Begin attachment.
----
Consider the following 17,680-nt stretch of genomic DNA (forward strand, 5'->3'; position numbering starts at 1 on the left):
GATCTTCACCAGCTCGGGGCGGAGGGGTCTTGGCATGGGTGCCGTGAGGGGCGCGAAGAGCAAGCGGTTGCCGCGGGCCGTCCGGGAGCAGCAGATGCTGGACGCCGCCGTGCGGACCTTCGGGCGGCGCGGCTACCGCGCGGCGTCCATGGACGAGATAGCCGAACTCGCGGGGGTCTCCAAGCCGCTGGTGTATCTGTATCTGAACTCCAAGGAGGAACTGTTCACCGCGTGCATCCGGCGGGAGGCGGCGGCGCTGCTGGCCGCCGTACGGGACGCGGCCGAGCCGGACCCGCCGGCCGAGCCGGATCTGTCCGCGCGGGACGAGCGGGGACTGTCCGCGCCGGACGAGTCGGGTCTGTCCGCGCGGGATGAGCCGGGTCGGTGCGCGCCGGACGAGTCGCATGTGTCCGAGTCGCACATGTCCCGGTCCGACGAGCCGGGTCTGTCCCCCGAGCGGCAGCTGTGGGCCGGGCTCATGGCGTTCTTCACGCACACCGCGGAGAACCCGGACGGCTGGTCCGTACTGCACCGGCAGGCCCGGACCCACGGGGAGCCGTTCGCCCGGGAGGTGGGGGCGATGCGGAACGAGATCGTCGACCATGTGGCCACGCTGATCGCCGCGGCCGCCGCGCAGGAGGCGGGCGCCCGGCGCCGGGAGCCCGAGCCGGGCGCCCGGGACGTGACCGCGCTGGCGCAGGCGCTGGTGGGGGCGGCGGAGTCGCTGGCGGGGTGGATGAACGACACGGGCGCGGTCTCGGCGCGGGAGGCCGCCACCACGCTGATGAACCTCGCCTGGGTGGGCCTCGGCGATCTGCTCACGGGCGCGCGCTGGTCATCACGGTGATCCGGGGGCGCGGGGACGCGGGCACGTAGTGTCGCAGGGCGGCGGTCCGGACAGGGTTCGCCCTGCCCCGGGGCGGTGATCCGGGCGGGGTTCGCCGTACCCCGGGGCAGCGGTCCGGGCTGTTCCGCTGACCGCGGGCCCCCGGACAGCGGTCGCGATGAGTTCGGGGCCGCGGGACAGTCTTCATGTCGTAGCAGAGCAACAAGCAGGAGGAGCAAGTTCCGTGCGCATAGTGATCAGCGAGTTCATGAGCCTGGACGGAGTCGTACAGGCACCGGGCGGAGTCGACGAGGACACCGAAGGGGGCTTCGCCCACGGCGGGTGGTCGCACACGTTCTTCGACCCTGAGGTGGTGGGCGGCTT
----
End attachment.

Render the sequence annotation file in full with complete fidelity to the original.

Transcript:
Consider the following 17,680-nt stretch of genomic DNA (forward strand, 5'->3'; position numbering starts at 1 on the left):
GATCTTCACCAGCTCGGGGCGGAGGGGTCTTGGCATGGGTGCCGTGAGGGGCGCGAAGAGCAAGCGGTTGCCGCGGGCCGTCCGGGAGCAGCAGATGCTGGACGCCGCCGTGCGGACCTTCGGGCGGCGCGGCTACCGCGCGGCGTCCATGGACGAGATAGCCGAACTCGCGGGGGTCTCCAAGCCGCTGGTGTATCTGTATCTGAACTCCAAGGAGGAACTGTTCACCGCGTGCATCCGGCGGGAGGCGGCGGCGCTGCTGGCCGCCGTACGGGACGCGGCCGAGCCGGACCCGCCGGCCGAGCCGGATCTGTCCGCGCGGGACGAGCGGGGACTGTCCGCGCCGGACGAGTCGGGTCTGTCCGCGCGGGATGAGCCGGGTCGGTGCGCGCCGGACGAGTCGCATGTGTCCGAGTCGCACATGTCCCGGTCCGACGAGCCGGGTCTGTCCCCCGAGCGGCAGCTGTGGGCCGGGCTCATGGCGTTCTTCACGCACACCGCGGAGAACCCGGACGGCTGGTCCGTACTGCACCGGCAGGCCCGGACCCACGGGGAGCCGTTCGCCCGGGAGGTGGGGGCGATGCGGAACGAGATCGTCGACCATGTGGCCACGCTGATCGCCGCGGCCGCCGCGCAGGAGGCGGGCGCCCGGCGCCGGGAGCCCGAGCCGGGCGCCCGGGACGTGACCGCGCTGGCGCAGGCGCTGGTGGGGGCGGCGGAGTCGCTGGCGGGGTGGATGAACGACACGGGCGCGGTCTCGGCGCGGGAGGCCGCCACCACGCTGATGAACCTCGCCTGGGTGGGCCTCGGCGATCTGCTCACGGGCGCGCGCTGGTCATCACGGTGATCCGGGGGCGCGGGGACGCGGGCACGTAGTGTCGCAGGGCGGCGGTCCGGACAGGGTTCGCCCTGCCCCGGGGCGGTGATCCGGGCGGGGTTCGCCGTACCCCGGGGCAGCGGTCCGGGCTGTTCCGCTGACCGCGGGCCCCCGGACAGCGGTCGCGATGAGTTCGGGGCCGCGGGACAGTCTTCATGTCGTAGCAGAGCAACAAGCAGGAGGAGCAAGTTCCGTGCGCATAGTGATCAGCGAGTTCATGAGCCTGGACGGAGTCGTACAGGCACCGGGCGGAGTCGACGAGGACACCGAAGGGGGCTTCGCCCACGGCGGGTGGTCGCACACGTTCTTCGACCCTGAGGTGGTGGGCGGCTT